Often times, the people in our lives struggle with mental illness and if we haven’t been through it ourselves, we don’t always know how to help them. 1 in 5 people in the U.S experience mental illness. It can be very difficult for friends and family to understand the nature of mental illness if they haven’t experienced it.
Here are some things you can do to support your friend:
Take the time to research their illness
Educate yourself about the illness and what symptoms to expect as well as what possible treatments are available. There are many reliable resources online and in local mental health offices.
Just listen, without judging
This seems obvious, but often times it seems like they are asking for advice. However, they are often just looking to vent and let their emotions out. They just want someone to listen. They want to find comfort in just talking to someone. Listen without judgment and offer your opinions only when asked.
Find out what else you can do
What might be an easy task might be a really hard for someone with a mental health challenge. Offering to help with simple tasks might seem small to you, but might be a big help to them. Another thing you could do, if you really want to know how to help in times of distress, is to take the Youth Mental Health First Aid course (YMHFA) and the same course for adults. It is offered in many places and is a total of 8 hours. You are given a manual and are taught about many kinds of mental illnesses, their symptoms, causes, and how to help that person in times of crisis or if they are having suicidal ideation.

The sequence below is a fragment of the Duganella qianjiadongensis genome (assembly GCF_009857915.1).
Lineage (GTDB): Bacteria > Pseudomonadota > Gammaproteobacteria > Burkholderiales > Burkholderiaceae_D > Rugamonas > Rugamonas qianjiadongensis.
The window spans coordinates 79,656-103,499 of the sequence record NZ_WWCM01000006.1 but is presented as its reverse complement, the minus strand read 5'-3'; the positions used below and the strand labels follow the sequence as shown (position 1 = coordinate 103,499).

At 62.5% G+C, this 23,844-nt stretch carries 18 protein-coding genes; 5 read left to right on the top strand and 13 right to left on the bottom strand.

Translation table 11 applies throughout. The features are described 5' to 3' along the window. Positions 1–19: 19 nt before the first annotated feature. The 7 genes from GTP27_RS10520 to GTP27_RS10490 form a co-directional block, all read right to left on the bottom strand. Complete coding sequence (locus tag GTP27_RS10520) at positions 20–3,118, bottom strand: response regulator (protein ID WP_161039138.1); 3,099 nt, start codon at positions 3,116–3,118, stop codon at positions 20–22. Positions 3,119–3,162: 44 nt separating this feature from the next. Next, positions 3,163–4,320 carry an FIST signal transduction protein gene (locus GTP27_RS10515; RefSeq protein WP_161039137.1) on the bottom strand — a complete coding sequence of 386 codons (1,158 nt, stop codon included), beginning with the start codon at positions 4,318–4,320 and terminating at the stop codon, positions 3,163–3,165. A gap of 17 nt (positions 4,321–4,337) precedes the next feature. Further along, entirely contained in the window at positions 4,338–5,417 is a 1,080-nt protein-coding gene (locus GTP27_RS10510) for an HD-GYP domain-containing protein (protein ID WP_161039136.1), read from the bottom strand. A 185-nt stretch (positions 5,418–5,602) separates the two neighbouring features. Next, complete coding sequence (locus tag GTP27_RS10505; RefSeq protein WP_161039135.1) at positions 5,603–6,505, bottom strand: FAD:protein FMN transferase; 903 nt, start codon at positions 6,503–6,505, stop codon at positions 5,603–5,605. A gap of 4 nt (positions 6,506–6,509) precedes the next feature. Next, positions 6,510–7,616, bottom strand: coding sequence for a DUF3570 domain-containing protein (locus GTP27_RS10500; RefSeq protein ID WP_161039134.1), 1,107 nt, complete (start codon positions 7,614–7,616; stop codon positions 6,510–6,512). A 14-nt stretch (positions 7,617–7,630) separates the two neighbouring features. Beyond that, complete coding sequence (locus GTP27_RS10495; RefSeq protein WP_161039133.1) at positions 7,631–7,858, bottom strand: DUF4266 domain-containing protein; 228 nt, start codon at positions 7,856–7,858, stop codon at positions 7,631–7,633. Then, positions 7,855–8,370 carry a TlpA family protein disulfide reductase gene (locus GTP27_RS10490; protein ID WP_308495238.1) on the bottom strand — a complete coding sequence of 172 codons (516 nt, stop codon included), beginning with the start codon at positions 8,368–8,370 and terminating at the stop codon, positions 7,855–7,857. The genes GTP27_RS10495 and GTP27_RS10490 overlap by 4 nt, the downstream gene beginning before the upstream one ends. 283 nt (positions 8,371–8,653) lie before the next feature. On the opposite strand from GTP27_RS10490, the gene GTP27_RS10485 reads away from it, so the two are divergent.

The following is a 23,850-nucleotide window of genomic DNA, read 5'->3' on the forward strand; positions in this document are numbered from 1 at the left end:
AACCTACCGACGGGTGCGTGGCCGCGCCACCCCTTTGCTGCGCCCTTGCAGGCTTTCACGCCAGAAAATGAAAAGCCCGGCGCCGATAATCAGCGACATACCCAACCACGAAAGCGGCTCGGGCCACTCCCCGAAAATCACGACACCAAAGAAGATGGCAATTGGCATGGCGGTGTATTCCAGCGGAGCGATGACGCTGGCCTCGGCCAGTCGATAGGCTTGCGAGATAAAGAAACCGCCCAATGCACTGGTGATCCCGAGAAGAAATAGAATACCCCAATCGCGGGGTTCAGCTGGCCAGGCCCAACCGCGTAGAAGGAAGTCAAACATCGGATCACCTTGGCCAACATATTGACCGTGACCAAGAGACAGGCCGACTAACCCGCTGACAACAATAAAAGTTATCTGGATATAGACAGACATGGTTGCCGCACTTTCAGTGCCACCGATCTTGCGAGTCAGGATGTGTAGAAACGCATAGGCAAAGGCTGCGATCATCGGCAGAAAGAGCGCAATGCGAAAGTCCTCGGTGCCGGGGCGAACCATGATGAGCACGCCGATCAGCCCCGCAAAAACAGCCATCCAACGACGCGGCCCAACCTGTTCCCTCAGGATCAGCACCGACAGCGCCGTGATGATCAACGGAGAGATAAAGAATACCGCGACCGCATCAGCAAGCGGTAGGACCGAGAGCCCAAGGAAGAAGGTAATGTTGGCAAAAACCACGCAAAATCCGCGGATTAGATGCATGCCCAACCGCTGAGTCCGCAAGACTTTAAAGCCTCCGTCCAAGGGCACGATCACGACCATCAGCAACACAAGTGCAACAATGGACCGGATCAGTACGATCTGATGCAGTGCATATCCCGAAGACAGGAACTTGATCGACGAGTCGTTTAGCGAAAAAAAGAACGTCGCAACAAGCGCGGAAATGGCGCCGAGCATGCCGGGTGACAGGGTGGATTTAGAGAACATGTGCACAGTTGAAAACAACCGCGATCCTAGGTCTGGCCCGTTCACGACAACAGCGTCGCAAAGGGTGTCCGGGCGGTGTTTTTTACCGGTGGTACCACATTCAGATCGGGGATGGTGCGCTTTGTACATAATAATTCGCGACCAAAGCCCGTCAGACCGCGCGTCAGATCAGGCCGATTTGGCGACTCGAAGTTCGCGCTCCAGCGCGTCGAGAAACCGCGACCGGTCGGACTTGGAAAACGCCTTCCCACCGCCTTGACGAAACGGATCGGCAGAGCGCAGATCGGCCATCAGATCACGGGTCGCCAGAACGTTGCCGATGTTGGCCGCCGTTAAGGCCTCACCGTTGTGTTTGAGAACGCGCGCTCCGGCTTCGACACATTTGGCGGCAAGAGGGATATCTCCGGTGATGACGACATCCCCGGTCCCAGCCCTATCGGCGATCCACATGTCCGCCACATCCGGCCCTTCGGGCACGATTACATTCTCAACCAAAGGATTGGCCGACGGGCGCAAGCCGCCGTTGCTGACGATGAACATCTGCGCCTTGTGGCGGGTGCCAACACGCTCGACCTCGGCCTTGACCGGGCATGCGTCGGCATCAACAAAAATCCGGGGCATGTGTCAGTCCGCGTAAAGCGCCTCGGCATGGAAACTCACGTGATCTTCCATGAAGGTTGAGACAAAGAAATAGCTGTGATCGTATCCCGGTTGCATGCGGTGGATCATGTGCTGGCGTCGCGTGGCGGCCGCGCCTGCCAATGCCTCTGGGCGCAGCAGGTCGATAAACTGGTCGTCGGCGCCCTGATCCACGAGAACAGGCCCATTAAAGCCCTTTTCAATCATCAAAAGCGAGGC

Get them out of the house
Go for a walk or a drive, go out and get something to eat, maybe offer to go get groceries with them. Often times necessary daily tasks can be hard and this will keep them busy and out of the house and will help them do what they need to do. A change of scenery can really help. Getting them active can also really help, as exercise can often help to minimize symptoms.
Be persistently loving
Even if your friend turns down your offers to hang out frequently, don’t stop asking them. Sometimes when in a depressive state, they simply feel like they can’t get together with friends or follow through with plans. Anxiety can have the same effect. Don’t take their refusal personally, and keep including them so they don’t feel forgotten about, even if you feel like they won’t come. Keep checking up on them!
Offer to go to a support group
If they haven’t gone before or if it’s your friend’s first time, offer to go to a support group meeting with them. They might be very anxious about going. Even if they go often, it’s nice to bring a social support sometimes. It can help them to feel encouraged and supported.
Don’t treat them differently
Stigma is still prevalent when it comes to mental illness. It’s important to remember that they are no different and that the label of a diagnosis does not define them. Actions and behaviors are often the result of symptoms, which is important to remember before creating judgment.
Be supportive of their choice for a treatment plan
Sometimes you will need to encourage your friend to seek professional help. This is often times the case if your friend stops taking their medication, or if they are at a point where they are having active suicidal thoughts. However, unless you’re a licensed provider, you shouldn’t judge their treatment plan or try to diagnose. Someone living with the illness may know more about it than you do.
The most important thing to remember is that they are still your friend! The illness tends to mask who they really are. Remember that recovery is possible, and people with mental illness can live happy and productive lives as themselves if they learn how to manage their symptoms. Continue showing your support!